Results and discussion
During a visit to Chirala, once the cradle for Telia Rumal, as astonishing fact came to light: This craft is extinct in Chirala. Most of the weavers were not even aware of its nuances. Telia Rumal is now woven around Nalgonda district, in villages of Pochampalli and Puttapaka though and at least 20 villages within the 70 kilometre radius of Hyderabad where Ikat textiles are woven. All the respondents belonged to the traditional weaver community of Padmasalis and Devangas who have attained, over generations, a high degree of skill in weaving double Ikat. The data confirmed that the majority of respondents started learning finer nuances of the craft of weaving and dyeing between the ages of 9 and 10 years.
As whole households are involved in the weaving process, most of them inherited the know-how from their fathers and grandfathers. A few attended various training programmes conducted in the village, learning the Alizarin process used for traditional Telia Rumal. Most Telia weavers worked for master weavers as job workers and relied entirely on them for supply of raw material. Traditional Alizarin dying was at its decline as most used synthetic, fast dyes. Only 15 per cent weavers were aware of the natural Alizarin process although they do not practice it as it is time consuming, offers negligible returns and cannot withstand the production levels of new synthetic dyed fabric.
Very few weavers want to teach Ikat weaving to their children. The young members of the family were inclined towards office jobs which are less laborious and have more assured returns. Production is based on demand. They use all counts of yarn starting from 20s, used for bed sheets and furnishing. Yarn count of 80 is mainly used for dress material though a few better trained weavers work on 120s mercerised cotton and are even using silk to produce superior quality materials and saris.
Tools and equipments
All the respondents worked on fly shuttle pit looms called Maggan, made of teak wood. Almost all the looms were more than 25 years old but there were no power looms for Telia production.
Dyeing Telia Rumal
Alizarin dyeing, which is a mordant style of dyeing, is used to produce traditional red and black colour. It requires pre-treatment of yarn which, in turn, needs 15-16 days of processing before dyeing. This information was shared by Padmashree Master Weaver of Telia, Shri Gajam Govardhan of Puttapaka, Telangana.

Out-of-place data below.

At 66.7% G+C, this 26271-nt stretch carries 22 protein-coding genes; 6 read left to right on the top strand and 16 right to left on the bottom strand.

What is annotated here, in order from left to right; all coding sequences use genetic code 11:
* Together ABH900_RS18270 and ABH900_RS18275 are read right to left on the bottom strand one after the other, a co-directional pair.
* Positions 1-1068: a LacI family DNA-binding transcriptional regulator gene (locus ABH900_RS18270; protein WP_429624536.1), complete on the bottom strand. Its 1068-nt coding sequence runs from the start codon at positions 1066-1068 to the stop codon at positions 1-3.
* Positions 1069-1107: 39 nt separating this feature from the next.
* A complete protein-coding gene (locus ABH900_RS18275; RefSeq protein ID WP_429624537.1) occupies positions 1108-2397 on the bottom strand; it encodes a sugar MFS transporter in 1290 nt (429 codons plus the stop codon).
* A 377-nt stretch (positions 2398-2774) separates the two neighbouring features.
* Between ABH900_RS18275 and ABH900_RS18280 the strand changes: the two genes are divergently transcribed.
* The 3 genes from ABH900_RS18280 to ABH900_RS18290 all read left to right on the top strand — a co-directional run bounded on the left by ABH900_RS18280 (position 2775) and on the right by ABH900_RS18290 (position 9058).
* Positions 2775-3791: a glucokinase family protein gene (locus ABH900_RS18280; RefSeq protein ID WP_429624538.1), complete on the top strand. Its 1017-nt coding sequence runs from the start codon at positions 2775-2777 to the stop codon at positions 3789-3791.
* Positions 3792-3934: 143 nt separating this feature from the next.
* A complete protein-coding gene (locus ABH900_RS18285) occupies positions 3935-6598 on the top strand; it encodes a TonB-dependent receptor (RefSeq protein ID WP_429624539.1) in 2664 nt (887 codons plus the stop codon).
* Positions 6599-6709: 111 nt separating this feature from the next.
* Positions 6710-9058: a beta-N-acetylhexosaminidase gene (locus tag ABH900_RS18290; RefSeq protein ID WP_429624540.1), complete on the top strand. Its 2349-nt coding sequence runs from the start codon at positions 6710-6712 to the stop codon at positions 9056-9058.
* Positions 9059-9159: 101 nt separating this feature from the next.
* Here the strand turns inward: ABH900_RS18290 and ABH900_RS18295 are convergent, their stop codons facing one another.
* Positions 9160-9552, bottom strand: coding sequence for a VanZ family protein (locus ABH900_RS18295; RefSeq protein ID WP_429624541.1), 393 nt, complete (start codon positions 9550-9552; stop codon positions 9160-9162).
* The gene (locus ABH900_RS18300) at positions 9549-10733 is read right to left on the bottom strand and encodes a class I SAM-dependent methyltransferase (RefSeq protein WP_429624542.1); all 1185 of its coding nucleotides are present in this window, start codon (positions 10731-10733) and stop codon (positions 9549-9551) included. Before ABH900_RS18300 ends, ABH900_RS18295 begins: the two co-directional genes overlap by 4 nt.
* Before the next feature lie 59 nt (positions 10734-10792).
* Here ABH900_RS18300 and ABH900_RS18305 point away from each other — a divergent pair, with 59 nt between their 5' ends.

Pre-Treatment of Yarn
The yarn is steeped for 24 hours in the solution prepared with sheep dung or cow dung. Then, it is dried. Foreign matter is removed by shaking the yarn. Castor seed shells are burnt and mixed vigorously with water for a clear solution after precipitation. Then, this solution is mixed with ginger oil to make it thick. The yarn treated with dung solution is now soaked in the above in small quantities and worked for about 15 minutes, squeezed and dried. Thereafter, the whole process is repeated, in the sun, for 16 days, before washing and drying. Now, the yarn is ready for preparation of warp and weft. This process makes the yarn completely saturated and soft. The castor seed pod ash contains alumina which ensures richer, deeper and intense red colour, when dyed with Alizarin. Thus, the yarn develops a typical oily smell which leads to coining of the square pieces as Telia (or oily) Rumal.
The double Ikat technique used for manufacturing Telia Rumal is distinctive for its geometric patterns following a grid. The design is first worked on graph paper while details like number of threads and colour scheme are calculated. The frame is marked for warp and weft yarn. The resist design in different colours is possible by tying with cotton or rubber strings. The tied yarn is then dyed in a bath prepared with equal quantities of alum --- which is used as a mordant --- and Alizarin. The dyeing process takes two to three hours at 60 degree celsius, and the yarn has to be steeped for twelve hours to get the correct shade of red. The yarn is then squeezed uniformly, washed the next day and dried.
The yarn is again tied with rubber strips according to the design and treated in a solution prepared with equal quantities of Alizarin and Earakasu for two hours at 60 degree Celsius. This gives produces the colour black. The yarn is then squeezed uniformly, washed and dried.
The tied colour warp is then dressed on a fly shuttle pit loom. The tie and dye yarn is interlaced with the warp according to the graph pattern to get the original design on fabric.
The traditional Telia Rumal is restricted to three colours: Red -- anything from crimson to orange, brown-red and maroon, natural colour and black or dark blue. Sometimes, there is a hint of yellow or orange or pink. If the patterned centre is predominantly dark, then the plain outer border is red. If the centre is predominantly red, the outer border is kept dark. These plain borders have delicate white lines that cross at the corners of the kerchief to form a fine grid created by the Ikat process.
Telia Rumal weavers use a variety of images based on the sub-divisions of a square. The dot, square, cross, chevron, rectangle and various step motifs are common. Initial patterns were strictly geometric but figurative designs of lions, elephants, birds even clocks and aeroplanes, which required higher weaving skills, came in after the 1930s.
Telia Rumal to Pochampalli Ikat